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YouTube planned to kill Internet Explorer 6

By
2019-05-06 15:41:10


YouTube planned to kill Internet Explorer 6.

A former Google engineer reported that another group of Google engineers would have tried to kill Microsoft's Internet Explorer 6 on its YouTube platform almost 10 years ago.

The statements came to light on YouTube at a time when IE6 users accounted for about 18 percent of all YouTube traffic.

Chris Zacharias, the former Google engineer and YouTube engineer said:

"We started to fantasize collectively about how we could get revenge on IE6."

"The plan was very simple. We would place a small banner on top of the video player that would only be shown to IE6 users. "






The banner and kill Internet Explorer 6


As Zacharias says, the task was very simple, the group of engineers who came up with the plan were clear that most YouTube employees used the company's preparation environment, so they would hardly be discovered.

The YouTube engineer has also established a special permission called OldYoutuber, so you can bypass Google's code enforcement policies and make changes directly to the YouTube code base with limited code reviews.

 The group of engineers together with Zacharias took advantage of this to place the banner and kill Internet Explorer 6.

"We saw an opportunity in front of us to permanently paralyze the IE6 that we could never have again" in the words of Zacharias.

In July 2009 the banner was already active and working, the press agreed that YouTube could finish Internet Explorer 6.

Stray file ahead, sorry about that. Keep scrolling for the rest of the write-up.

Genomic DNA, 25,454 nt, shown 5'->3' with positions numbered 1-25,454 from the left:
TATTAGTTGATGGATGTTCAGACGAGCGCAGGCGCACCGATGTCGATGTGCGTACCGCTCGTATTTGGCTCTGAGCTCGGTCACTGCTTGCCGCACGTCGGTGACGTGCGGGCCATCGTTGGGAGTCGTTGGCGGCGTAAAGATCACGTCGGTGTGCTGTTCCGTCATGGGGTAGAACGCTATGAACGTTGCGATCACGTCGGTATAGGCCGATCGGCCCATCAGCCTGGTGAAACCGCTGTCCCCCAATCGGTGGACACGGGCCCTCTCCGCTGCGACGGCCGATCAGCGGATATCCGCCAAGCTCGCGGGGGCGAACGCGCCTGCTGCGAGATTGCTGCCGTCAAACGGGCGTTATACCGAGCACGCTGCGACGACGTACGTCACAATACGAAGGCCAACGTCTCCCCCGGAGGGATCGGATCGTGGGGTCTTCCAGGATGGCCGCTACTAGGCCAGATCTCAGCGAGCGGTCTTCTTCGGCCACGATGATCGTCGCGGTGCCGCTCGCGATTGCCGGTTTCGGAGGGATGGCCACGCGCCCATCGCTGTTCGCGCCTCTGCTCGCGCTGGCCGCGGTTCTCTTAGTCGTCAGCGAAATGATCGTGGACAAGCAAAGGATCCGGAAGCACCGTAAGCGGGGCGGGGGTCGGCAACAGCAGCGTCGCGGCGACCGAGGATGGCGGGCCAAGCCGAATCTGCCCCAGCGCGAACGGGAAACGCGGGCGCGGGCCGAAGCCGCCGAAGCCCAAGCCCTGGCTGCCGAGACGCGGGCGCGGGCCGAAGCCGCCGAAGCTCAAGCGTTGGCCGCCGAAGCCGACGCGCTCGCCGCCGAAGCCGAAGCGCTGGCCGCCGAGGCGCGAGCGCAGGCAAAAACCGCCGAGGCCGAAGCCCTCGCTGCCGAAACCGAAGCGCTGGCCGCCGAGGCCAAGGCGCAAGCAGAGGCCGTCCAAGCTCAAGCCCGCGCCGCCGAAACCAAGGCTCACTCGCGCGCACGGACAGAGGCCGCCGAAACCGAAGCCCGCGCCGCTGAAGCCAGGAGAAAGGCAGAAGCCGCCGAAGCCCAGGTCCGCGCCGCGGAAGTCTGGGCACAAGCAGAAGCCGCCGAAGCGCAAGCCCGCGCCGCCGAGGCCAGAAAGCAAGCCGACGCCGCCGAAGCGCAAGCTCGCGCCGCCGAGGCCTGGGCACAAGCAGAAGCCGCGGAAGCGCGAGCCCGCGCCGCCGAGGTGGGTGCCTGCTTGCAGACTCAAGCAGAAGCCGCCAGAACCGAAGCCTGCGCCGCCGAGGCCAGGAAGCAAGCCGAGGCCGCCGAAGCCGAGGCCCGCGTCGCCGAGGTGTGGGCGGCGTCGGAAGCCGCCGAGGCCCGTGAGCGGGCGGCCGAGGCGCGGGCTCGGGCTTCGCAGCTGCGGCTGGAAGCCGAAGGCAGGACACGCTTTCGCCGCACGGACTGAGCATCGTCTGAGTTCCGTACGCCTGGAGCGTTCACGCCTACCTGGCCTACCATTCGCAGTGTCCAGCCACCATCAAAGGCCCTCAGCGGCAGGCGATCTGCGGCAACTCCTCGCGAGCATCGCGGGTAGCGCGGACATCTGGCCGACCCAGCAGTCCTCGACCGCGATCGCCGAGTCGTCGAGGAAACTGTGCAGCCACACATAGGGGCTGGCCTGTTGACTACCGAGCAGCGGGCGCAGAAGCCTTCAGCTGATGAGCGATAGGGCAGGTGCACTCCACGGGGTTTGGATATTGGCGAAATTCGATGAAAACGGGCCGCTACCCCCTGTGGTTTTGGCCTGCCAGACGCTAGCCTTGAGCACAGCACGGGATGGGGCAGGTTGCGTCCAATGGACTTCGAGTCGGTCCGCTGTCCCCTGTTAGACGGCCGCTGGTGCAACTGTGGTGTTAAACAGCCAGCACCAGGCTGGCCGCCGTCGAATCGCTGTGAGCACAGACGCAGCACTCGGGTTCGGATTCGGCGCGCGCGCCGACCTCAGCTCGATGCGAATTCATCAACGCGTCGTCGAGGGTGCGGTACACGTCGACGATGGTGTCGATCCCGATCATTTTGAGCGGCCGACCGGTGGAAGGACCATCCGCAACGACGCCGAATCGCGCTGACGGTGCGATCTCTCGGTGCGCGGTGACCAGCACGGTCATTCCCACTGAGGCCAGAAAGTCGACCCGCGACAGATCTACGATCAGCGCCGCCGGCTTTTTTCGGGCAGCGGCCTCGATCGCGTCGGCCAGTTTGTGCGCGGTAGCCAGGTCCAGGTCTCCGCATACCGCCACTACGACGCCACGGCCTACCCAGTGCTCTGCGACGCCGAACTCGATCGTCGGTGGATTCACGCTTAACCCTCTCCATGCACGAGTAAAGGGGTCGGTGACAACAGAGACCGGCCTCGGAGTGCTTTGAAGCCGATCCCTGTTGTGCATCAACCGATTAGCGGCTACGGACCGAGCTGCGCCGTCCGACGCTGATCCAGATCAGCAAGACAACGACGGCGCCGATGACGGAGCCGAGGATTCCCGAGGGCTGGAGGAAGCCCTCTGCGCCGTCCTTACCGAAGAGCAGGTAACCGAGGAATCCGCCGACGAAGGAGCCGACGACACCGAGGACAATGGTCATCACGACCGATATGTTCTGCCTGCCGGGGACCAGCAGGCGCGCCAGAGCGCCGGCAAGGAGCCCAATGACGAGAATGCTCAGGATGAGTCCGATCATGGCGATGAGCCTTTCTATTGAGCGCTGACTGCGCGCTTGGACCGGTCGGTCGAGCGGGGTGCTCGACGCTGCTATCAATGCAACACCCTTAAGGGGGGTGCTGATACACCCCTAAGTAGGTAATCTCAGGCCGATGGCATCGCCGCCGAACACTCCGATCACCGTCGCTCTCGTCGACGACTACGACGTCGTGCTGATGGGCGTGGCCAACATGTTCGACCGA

After the banner was activated Zacharias relates that "The first person to come to our desks was the leader of the public relations team."







Zacharias says he told the public relations team what he and the rest of the engineers were doing, and together the leader of the public relations team and Zacharias worked on the talking points to broaden the narrative that the media had established. Communication.

But in addition to the public relations leader, a team of Google lawyers was interested in knowing the reason why that banner was on YouTube, showing concern that Chrome was first promoted as an alternative browser, promoting the fears of that EU regulators seek anticompetitive behavior.

However, the developers thought of this and launched the banner randomly to appear in both Firefox, Internet Explorer 8 and Opera.

Zacharias says that "One of his engineers who did tests in IE6 noticed the YouTube announcement shortly after it was launched and immediately took it to his manager as proof of why they should do the same."





"The internal Google talk focused on the Docs team that added the IE6 banner, so the original YouTube engineering team" somehow overlooked the detection as the creators of the IE6 banner within Google " .

The banner was extended to other Google properties and the Google Docs team added a similar message that was hanging and warned that IE6 support was about to die.